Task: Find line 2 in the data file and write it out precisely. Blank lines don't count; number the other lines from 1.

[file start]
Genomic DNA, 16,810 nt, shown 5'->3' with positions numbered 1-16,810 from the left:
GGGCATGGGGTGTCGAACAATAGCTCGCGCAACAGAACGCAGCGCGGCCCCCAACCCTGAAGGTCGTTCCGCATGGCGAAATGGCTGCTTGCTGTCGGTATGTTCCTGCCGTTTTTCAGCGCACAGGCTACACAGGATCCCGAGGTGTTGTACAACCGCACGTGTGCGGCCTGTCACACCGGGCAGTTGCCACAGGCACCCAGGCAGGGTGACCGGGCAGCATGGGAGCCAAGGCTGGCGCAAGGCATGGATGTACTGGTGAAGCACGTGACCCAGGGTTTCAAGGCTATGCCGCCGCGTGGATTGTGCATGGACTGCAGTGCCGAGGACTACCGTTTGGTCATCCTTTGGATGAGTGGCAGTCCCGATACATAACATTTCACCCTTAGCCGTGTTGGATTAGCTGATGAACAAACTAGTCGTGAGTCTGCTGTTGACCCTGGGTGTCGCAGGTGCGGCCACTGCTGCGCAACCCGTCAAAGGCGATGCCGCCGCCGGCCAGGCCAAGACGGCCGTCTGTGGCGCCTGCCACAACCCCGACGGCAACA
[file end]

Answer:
GGGCATGGGGTGTCGAACAATAGCTCGCGCAACAGAACGCAGCGCGGCCCCCAACCCTGAAGGTCGTTCCGCATGGCGAAATGGCTGCTTGCTGTCGGTATGTTCCTGCCGTTTTTCAGCGCACAGGCTACACAGGATCCCGAGGTGTTGTACAACCGCACGTGTGCGGCCTGTCACACCGGGCAGTTGCCACAGGCACCCAGGCAGGGTGACCGGGCAGCATGGGAGCCAAGGCTGGCGCAAGGCATGGATGTACTGGTGAAGCACGTGACCCAGGGTTTCAAGGCTATGCCGCCGCGTGGATTGTGCATGGACTGCAGTGCCGAGGACTACCGTTTGGTCATCCTTTGGATGAGTGGCAGTCCCGATACATAACATTTCACCCTTAGCCGTGTTGGATTAGCTGATGAACAAACTAGTCGTGAGTCTGCTGTTGACCCTGGGTGTCGCAGGTGCGGCCACTGCTGCGCAACCCGTCAAAGGCGATGCCGCCGCCGGCCAGGCCAAGACGGCCGTCTGTGGCGCCTGCCACAACCCCGACGGCAACA